Case Study: 100% Increase in Sales Through Email

 Kathie of  Bluchic  has a successful online store selling beautiful, feminine WordPress templates. She has a steady stream of income, organic traffic, and leads on her list but she wanted assistance with a welcome sequence that felt more clear and converted higher.     Before she said it felt confusing and every time someone signed up for her list (even if they signed up multiple times), they’d go through the exact same sequence making their engagement and the conversions go down significantly. So we worked together to create a welcome series that worked better for her business.

 

Kathie of Bluchic has a successful online store selling beautiful, feminine WordPress templates. She has a steady stream of income, organic traffic, and leads on her list but she wanted assistance with a welcome sequence that felt more clear and converted higher.

 

Before she said it felt confusing and every time someone signed up for her list (even if they signed up multiple times), they’d go through the exact same sequence making their engagement and the conversions go down significantly. So we worked together to create a welcome series that worked better for her business.

 

 

Key Metrics

 

Average open rate: 43%

Average open rate of final email in sequence: 37%

Doubled monthly sales rate after one month

Month 3 was on its way to triple the sales rate

 

Here are the keys to why it worked

 

1. Segmentation

 

The first issue I spotted with Bluchic’s sequence is that though they clearly had lead magnets for several segments, they were all getting the same content delivered. This meant people who’ve been in business for years were actually seeing content for beginners. Not great. So we strategically divided up their lead magnets to fit 3 specific segments and attached each one to a more focused email sequence.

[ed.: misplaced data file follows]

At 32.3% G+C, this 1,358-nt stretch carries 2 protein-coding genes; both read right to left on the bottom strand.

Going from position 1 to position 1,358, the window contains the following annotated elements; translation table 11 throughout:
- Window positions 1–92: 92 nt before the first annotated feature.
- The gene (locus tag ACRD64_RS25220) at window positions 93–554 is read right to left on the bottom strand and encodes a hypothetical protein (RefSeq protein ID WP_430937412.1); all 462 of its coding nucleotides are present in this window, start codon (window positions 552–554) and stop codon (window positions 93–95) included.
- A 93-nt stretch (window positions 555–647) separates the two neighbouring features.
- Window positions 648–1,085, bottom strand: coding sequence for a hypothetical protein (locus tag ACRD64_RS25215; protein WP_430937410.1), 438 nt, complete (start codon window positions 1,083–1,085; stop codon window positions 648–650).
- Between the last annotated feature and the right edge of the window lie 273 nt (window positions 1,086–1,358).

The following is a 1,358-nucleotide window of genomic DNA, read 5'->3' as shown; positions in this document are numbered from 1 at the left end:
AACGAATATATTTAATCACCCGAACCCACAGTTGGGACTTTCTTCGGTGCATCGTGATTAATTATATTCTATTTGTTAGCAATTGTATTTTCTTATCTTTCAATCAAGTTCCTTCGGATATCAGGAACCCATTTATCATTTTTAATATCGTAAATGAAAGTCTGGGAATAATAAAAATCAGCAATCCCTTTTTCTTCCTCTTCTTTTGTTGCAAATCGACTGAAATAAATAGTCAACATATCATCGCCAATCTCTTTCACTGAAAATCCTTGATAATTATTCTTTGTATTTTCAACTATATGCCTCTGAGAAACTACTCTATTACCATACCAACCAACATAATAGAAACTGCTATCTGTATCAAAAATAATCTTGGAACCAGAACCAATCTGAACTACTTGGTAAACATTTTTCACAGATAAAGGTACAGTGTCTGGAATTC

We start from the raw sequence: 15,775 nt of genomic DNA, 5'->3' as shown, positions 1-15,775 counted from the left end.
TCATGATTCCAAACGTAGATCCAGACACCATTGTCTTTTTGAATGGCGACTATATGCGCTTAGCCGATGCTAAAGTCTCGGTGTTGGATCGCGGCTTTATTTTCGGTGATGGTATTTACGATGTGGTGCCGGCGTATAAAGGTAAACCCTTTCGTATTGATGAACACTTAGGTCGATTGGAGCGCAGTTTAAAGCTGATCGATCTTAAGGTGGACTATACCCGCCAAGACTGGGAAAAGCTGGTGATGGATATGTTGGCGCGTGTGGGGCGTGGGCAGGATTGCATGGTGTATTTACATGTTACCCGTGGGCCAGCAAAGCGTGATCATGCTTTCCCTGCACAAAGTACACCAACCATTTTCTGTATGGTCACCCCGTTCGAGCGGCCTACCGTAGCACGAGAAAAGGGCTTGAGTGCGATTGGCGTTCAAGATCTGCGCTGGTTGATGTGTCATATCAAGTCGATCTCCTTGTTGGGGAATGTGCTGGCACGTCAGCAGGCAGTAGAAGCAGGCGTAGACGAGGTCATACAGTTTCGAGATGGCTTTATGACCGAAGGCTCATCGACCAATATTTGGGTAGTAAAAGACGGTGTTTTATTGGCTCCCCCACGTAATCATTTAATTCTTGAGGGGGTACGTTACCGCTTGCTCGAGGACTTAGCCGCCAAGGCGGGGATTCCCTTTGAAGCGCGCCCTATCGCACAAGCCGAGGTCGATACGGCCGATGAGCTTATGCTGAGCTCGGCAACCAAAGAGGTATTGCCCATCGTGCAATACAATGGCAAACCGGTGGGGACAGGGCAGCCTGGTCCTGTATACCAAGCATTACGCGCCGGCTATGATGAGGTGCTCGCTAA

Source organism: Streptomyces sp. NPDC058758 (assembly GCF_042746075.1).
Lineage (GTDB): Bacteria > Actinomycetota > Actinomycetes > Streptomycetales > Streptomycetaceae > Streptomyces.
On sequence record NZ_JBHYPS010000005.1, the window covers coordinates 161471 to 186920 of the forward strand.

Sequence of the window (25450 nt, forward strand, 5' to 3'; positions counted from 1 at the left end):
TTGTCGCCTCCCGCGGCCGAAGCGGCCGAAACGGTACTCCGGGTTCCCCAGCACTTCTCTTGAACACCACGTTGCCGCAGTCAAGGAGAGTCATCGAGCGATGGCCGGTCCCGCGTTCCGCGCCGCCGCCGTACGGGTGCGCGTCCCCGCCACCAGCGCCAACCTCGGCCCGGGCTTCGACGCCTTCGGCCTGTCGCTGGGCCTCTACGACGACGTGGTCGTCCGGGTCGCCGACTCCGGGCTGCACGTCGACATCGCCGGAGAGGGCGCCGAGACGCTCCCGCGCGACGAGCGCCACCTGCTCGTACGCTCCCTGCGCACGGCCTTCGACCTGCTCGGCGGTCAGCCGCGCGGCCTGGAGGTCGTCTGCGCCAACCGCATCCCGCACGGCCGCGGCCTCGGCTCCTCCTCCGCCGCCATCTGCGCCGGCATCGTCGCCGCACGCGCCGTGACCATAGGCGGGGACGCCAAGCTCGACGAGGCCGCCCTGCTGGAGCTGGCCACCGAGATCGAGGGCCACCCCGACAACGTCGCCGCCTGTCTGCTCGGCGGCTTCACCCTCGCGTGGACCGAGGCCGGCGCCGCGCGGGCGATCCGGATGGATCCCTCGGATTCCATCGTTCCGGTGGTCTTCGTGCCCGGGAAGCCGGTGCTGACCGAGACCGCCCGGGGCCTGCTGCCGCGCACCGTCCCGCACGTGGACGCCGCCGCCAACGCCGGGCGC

2. No inbox overload

 

The way Bluchic’s email strategy was originally, someone could sign up for 4 things in one day and receive the exact same email 4 times. That’s not good. So instead we used custom fields to mark who has been through the sequence and who hasn’t. This way we make sure they only go through the sequence once -- whether they sign up again today or 2 years from now.

 

3. Right conversion event

 

The key to making sales in an email sequence is to have the right conversion event. Since Bluchic is an e-commerce site at the core, we used a coupon code as a means to get them their first sale. This way they were able to offer a one-time incentive to purchase their great product. It’s what they had before, so we didn’t change that part of the strategy … just enhanced it.

 

4. Objections-based education

 

Once we knew our segments, we outlined valuable content based on the needs of the segment and what might actually keep them from buying. We also used that as an opportunity to share about the unique features of their themes vs. some other stores so it was easy for Bluchic to be a go-to resource and a preferred vendor.

 

5. Social proof

 

With many sales and influencers who have used their products, it was easy to pull some great social proof for WHY their themes rose above the rest and were the perfect fit for the types of businesses or blogs that were utilizing them. This helped others understand why they couldn’t wait any longer to use their products.

 

In the end, even with heavier sales messaging at the end of the 7 email sequence, the final reading rate was higher than before. Meaning people stuck around because of the value, the stories, and to really be convinced and they're more likely to continue to be engaged after the sequence is over.

 

That created a powerful response that lead to doubling their sales numbers in the first month alone -- earning back their investment immediately -- and doubling their conversion rate as well for more scalability as their list continues to grow.

 

Want to discover how we might be able to help you increase and/or automate your sales with email? We invite you to schedule your free consultation.

Kate BoydComment